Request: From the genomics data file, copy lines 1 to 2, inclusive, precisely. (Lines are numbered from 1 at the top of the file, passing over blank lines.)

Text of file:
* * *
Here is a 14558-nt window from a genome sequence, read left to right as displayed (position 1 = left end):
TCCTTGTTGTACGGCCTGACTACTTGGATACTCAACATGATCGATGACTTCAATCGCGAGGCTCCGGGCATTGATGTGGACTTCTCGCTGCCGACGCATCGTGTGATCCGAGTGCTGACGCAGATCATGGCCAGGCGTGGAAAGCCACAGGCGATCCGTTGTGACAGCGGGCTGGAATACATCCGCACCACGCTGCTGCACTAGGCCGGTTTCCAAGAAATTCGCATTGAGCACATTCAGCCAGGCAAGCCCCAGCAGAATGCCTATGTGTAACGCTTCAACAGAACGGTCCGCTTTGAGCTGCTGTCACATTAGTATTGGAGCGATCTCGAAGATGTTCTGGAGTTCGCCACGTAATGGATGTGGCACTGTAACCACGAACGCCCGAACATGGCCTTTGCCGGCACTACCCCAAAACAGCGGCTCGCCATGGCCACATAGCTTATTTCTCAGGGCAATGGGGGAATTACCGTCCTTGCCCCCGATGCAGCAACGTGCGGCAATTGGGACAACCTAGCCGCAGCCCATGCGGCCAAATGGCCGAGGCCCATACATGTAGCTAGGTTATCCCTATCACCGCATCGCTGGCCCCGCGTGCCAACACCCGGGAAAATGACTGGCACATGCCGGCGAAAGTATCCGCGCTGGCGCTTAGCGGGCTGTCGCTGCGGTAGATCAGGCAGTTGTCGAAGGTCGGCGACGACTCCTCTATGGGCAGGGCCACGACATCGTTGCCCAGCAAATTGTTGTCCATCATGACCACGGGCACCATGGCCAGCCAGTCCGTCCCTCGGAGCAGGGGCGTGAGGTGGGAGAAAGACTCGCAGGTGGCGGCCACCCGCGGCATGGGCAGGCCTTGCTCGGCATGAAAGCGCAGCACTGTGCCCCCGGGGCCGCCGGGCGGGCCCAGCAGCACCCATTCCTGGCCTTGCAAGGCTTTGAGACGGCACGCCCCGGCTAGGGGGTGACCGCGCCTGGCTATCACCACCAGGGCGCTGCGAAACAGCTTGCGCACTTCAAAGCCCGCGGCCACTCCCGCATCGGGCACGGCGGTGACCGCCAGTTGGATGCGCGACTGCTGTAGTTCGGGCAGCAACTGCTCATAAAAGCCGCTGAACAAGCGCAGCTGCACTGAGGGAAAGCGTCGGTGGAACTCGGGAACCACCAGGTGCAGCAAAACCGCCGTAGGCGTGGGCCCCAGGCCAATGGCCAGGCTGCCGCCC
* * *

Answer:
Here is a 14558-nt window from a genome sequence, read left to right as displayed (position 1 = left end):
TCCTTGTTGTACGGCCTGACTACTTGGATACTCAACATGATCGATGACTTCAATCGCGAGGCTCCGGGCATTGATGTGGACTTCTCGCTGCCGACGCATCGTGTGATCCGAGTGCTGACGCAGATCATGGCCAGGCGTGGAAAGCCACAGGCGATCCGTTGTGACAGCGGGCTGGAATACATCCGCACCACGCTGCTGCACTAGGCCGGTTTCCAAGAAATTCGCATTGAGCACATTCAGCCAGGCAAGCCCCAGCAGAATGCCTATGTGTAACGCTTCAACAGAACGGTCCGCTTTGAGCTGCTGTCACATTAGTATTGGAGCGATCTCGAAGATGTTCTGGAGTTCGCCACGTAATGGATGTGGCACTGTAACCACGAACGCCCGAACATGGCCTTTGCCGGCACTACCCCAAAACAGCGGCTCGCCATGGCCACATAGCTTATTTCTCAGGGCAATGGGGGAATTACCGTCCTTGCCCCCGATGCAGCAACGTGCGGCAATTGGGACAACCTAGCCGCAGCCCATGCGGCCAAATGGCCGAGGCCCATACATGTAGCTAGGTTATCCCTATCACCGCATCGCTGGCCCCGCGTGCCAACACCCGGGAAAATGACTGGCACATGCCGGCGAAAGTATCCGCGCTGGCGCTTAGCGGGCTGTCGCTGCGGTAGATCAGGCAGTTGTCGAAGGTCGGCGACGACTCCTCTATGGGCAGGGCCACGACATCGTTGCCCAGCAAATTGTTGTCCATCATGACCACGGGCACCATGGCCAGCCAGTCCGTCCCTCGGAGCAGGGGCGTGAGGTGGGAGAAAGACTCGCAGGTGGCGGCCACCCGCGGCATGGGCAGGCCTTGCTCGGCATGAAAGCGCAGCACTGTGCCCCCGGGGCCGCCGGGCGGGCCCAGCAGCACCCATTCCTGGCCTTGCAAGGCTTTGAGACGGCACGCCCCGGCTAGGGGGTGACCGCGCCTGGCTATCACCACCAGGGCGCTGCGAAACAGCTTGCGCACTTCAAAGCCCGCGGCCACTCCCGCATCGGGCACGGCGGTGACCGCCAGTTGGATGCGCGACTGCTGTAGTTCGGGCAGCAACTGCTCATAAAAGCCGCTGAACAAGCGCAGCTGCACTGAGGGAAAGCGTCGGTGGAACTCGGGAACCACCAGGTGCAGCAAAACCGCCGTAGGCGTGGGCCCCAGGCCAATGGCCAGGCTGCCGCCC